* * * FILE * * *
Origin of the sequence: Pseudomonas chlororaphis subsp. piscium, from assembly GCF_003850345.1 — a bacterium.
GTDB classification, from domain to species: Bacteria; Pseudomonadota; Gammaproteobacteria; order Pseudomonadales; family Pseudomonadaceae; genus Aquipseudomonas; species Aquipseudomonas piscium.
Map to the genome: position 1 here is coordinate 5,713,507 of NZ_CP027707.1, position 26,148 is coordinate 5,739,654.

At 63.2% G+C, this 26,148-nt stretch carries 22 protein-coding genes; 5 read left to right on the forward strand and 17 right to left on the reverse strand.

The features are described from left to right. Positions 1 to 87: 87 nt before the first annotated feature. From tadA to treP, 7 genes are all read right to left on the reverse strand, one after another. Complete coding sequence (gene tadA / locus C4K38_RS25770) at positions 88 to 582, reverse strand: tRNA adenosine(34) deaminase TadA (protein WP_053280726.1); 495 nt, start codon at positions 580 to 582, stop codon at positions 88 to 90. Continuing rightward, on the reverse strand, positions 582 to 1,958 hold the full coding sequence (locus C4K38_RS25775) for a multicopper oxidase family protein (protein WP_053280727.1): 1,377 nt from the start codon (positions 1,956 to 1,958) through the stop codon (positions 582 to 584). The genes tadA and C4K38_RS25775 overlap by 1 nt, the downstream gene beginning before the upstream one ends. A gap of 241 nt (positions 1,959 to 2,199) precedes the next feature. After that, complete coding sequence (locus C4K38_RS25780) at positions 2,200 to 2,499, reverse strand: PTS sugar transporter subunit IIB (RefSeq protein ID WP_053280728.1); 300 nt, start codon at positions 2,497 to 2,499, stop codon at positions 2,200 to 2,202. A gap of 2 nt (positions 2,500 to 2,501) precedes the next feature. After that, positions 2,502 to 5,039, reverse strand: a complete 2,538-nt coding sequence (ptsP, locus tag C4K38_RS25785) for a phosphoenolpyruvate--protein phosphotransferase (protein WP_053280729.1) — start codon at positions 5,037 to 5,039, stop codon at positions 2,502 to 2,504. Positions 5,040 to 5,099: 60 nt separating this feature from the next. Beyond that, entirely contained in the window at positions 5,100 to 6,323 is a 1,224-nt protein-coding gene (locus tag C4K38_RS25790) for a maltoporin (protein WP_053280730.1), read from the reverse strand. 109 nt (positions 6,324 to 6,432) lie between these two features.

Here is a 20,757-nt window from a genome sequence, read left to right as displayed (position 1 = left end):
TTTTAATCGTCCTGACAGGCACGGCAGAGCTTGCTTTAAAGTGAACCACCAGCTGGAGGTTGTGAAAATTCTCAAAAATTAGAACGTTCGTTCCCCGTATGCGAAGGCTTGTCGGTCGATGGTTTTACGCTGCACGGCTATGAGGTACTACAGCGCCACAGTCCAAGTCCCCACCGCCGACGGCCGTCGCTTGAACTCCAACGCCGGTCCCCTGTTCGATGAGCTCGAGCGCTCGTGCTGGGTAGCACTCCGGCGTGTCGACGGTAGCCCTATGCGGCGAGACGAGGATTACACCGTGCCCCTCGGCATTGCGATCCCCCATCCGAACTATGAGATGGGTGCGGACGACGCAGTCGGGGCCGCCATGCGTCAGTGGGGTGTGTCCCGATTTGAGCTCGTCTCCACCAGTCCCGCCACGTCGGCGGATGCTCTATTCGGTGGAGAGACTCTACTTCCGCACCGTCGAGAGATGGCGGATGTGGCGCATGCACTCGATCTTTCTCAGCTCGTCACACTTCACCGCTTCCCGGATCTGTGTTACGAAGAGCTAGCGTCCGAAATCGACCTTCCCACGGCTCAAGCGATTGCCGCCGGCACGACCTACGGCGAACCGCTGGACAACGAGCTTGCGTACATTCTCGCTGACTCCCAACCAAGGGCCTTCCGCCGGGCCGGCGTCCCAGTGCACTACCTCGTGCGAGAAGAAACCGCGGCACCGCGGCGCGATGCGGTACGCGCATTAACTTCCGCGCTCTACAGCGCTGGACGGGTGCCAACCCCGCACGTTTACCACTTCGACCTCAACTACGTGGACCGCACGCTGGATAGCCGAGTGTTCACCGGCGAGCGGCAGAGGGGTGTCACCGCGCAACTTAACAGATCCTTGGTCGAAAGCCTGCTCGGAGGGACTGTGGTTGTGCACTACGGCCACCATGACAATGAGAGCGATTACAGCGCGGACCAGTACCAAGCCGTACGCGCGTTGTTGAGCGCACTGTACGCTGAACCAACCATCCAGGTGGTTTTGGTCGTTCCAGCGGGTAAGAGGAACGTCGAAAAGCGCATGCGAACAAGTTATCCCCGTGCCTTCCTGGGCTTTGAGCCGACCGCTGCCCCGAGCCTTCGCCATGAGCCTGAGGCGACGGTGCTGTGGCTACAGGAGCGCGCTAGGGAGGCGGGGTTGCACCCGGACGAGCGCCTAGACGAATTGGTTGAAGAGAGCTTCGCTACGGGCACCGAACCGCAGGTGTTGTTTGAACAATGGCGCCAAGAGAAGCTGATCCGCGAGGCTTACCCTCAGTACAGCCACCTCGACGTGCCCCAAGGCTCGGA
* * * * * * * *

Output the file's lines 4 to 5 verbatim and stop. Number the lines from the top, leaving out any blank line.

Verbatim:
At 63.2% G+C, this 26,148-nt stretch carries 22 protein-coding genes; 5 read left to right on the forward strand and 17 right to left on the reverse strand.

The features are described from left to right. Positions 1 to 87: 87 nt before the first annotated feature. From tadA to treP, 7 genes are all read right to left on the reverse strand, one after another. Complete coding sequence (gene tadA / locus C4K38_RS25770) at positions 88 to 582, reverse strand: tRNA adenosine(34) deaminase TadA (protein WP_053280726.1); 495 nt, start codon at positions 580 to 582, stop codon at positions 88 to 90. Continuing rightward, on the reverse strand, positions 582 to 1,958 hold the full coding sequence (locus C4K38_RS25775) for a multicopper oxidase family protein (protein WP_053280727.1): 1,377 nt from the start codon (positions 1,956 to 1,958) through the stop codon (positions 582 to 584). The genes tadA and C4K38_RS25775 overlap by 1 nt, the downstream gene beginning before the upstream one ends. A gap of 241 nt (positions 1,959 to 2,199) precedes the next feature. After that, complete coding sequence (locus C4K38_RS25780) at positions 2,200 to 2,499, reverse strand: PTS sugar transporter subunit IIB (RefSeq protein ID WP_053280728.1); 300 nt, start codon at positions 2,497 to 2,499, stop codon at positions 2,200 to 2,202. A gap of 2 nt (positions 2,500 to 2,501) precedes the next feature. After that, positions 2,502 to 5,039, reverse strand: a complete 2,538-nt coding sequence (ptsP, locus tag C4K38_RS25785) for a phosphoenolpyruvate--protein phosphotransferase (protein WP_053280729.1) — start codon at positions 5,037 to 5,039, stop codon at positions 2,502 to 2,504. Positions 5,040 to 5,099: 60 nt separating this feature from the next. Beyond that, entirely contained in the window at positions 5,100 to 6,323 is a 1,224-nt protein-coding gene (locus tag C4K38_RS25790) for a maltoporin (protein WP_053280730.1), read from the reverse strand. 109 nt (positions 6,324 to 6,432) lie between these two features.